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Not only Metro Manila hospitals are short of nurses. Jails, too.

Anne Beatrice V. Lagman - Philstar.com
COVID-19 vaccination at the Manila City Jail
COVID-19 vaccination at the Manila City Jail as seen in this October 2021 photo release.
BJMP

MANILA, Philippines — While hospitals are still reeling from the COVID-19 pandemic and shortage of staff, Metro Manila's city jails have also had insufficient medical attention due to the record numbers of persons deprived of liberty (PDL) and only a handful of medical practitioners attending to them.

Since the start of the pandemic, the Manila city jail, holding the biggest number of PDLs in the capital region with 4,192, has been more at risk to communicable diseases.

Detainees who petitioned for a “fair chance at surviving” COVID-19 outbreak said there was a lack of access to hygiene measures and medical care.

Based on the data of BJMP supported by the Department of Interior Local Government (DILG), there are 16 employed nurses in Manila City Jail-Male Dormitory, eight in Manila City Jail-Female Dormitory, and three in Manila City Jail Annex, as of July 2021.

In Mandaluyong, meanwhile, the city jail tries to function with one nurse per 800 PDLs.

Aside from the shortage of nurses, NCR jails lack crucial other medical personnel such as psychiatrists, dentists and pharmacists.

Common health complaints

Besides having to keep COVID-19 out, district jails have been dealing with thousands of cases of the top three medical concerns the BJMP recorded in May: upper respiratory tract infection with 8,458 cases, odontalgia or toothache with 4,858 cases and hypertension with 3,231.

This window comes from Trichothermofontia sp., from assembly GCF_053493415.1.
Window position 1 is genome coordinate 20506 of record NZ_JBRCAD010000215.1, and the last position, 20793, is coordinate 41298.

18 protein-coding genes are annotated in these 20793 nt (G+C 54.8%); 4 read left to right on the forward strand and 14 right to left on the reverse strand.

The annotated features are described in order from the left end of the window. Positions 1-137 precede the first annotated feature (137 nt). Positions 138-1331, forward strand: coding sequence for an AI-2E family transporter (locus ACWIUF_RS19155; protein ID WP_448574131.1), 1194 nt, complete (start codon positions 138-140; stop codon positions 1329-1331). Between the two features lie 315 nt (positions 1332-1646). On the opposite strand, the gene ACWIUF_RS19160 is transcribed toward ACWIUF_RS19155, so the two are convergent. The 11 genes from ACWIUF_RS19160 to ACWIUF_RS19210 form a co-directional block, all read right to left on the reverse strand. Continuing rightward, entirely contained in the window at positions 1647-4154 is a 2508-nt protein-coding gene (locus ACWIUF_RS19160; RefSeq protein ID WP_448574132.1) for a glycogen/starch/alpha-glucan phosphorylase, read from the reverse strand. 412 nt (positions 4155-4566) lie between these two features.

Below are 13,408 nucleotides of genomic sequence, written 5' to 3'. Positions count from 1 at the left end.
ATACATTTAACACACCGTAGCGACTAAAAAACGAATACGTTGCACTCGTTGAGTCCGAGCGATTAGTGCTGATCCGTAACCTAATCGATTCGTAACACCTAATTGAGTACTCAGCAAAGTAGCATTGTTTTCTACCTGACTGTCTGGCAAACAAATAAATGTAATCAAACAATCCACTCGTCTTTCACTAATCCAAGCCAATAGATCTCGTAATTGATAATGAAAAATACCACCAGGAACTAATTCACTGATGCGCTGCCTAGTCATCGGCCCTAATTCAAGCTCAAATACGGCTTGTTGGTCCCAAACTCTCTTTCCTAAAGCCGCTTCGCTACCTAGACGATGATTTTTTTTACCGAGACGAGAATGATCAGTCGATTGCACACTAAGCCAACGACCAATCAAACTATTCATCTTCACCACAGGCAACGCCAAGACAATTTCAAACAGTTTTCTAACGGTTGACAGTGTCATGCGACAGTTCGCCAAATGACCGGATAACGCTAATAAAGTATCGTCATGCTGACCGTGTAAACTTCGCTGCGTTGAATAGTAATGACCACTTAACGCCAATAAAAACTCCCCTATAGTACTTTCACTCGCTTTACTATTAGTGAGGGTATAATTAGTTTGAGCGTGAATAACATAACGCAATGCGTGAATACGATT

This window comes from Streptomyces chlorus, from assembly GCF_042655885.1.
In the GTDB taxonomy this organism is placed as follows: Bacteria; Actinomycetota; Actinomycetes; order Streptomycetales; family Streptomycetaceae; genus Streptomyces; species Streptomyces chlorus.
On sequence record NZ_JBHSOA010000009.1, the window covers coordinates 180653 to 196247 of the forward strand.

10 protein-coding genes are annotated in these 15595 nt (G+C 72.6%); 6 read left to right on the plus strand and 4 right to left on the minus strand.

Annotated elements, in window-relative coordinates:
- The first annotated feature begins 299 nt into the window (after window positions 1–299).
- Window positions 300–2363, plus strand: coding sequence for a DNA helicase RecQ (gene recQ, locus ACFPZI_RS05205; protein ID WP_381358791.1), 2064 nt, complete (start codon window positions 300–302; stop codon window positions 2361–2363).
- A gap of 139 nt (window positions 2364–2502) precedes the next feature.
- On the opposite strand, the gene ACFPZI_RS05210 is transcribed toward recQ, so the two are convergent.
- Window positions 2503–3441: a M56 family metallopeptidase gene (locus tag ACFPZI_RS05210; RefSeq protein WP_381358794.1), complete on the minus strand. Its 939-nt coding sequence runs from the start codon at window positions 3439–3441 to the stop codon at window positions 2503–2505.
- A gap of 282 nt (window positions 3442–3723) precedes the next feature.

The most common prison-related complaints include boils (carbuncle/furuncle) with 117 cases as of May 2021.

Among other diseases are jail rash, allergic rhinitis, ulcer, bronchial asthma, heart-related diseases, arthritis, diabetes, and skin infections. There have been no reported cases of deaths due to these diseases.

The DILG had given its assurance that jails under the BJMP would be “100% safe” from the pandemic and decided to suspend visitations at facilities. 

Most congested

The 40 jails around the National Capital Region have an idea capacity of is 4,997 detainees, but the actual population of those under custody is 26,230. This makes a congestion rate of 533%.

As of March 2020, there are 467 facilities under BJMP management, higher than the 2019’s  congestion rate

Manila City Jail-Male Dormitory has a congestion rate of 261% while 550% for the city’s female dormitory. For Mandaluyong, male dormitory holds 801 detainees and has a congestion rate of 861%, recorded at the end of August 2021.

The Commission on Human Rights had expressed the need for immediate COVID-19 vaccination of PDLs, alarmed at the increasing congestion rate in detention facilities.

"While we note that, during the early days of the pandemic, several government agencies [have] already looked into ways of managing and decongesting jails and detention facilities, the evolving threats of the pandemic necessitate revising strategies in managing the effects of COVID-19," lawyer Jacqueline de Guia of the CHR said.

In July 2021, the BJMP held an inaugural blessing for Mandaluyong’s new detention facility aiming “to bring down the congestion rate.”

“The construction of this nine-story facility with 24 detention cells tremendously reduced the congestion rate from 722% to -835% thus, achieving a zero-congestion rate,” the BJMP said in a statement.

DILG Undersecretary Ricojudge Javier Echiverri, BJMP officials and police officers also attended the event.

BUREAU OF JAIL MANAGEMENT AND PENOLOGY (BJMP)

COMMISSION ON HUMAN RIGHTS

DEPARTMENT OF THE INTERIOR AND LOCAL GOVERNMENT (DILG)

PERSONS DEPRIVED OF LIBERTY

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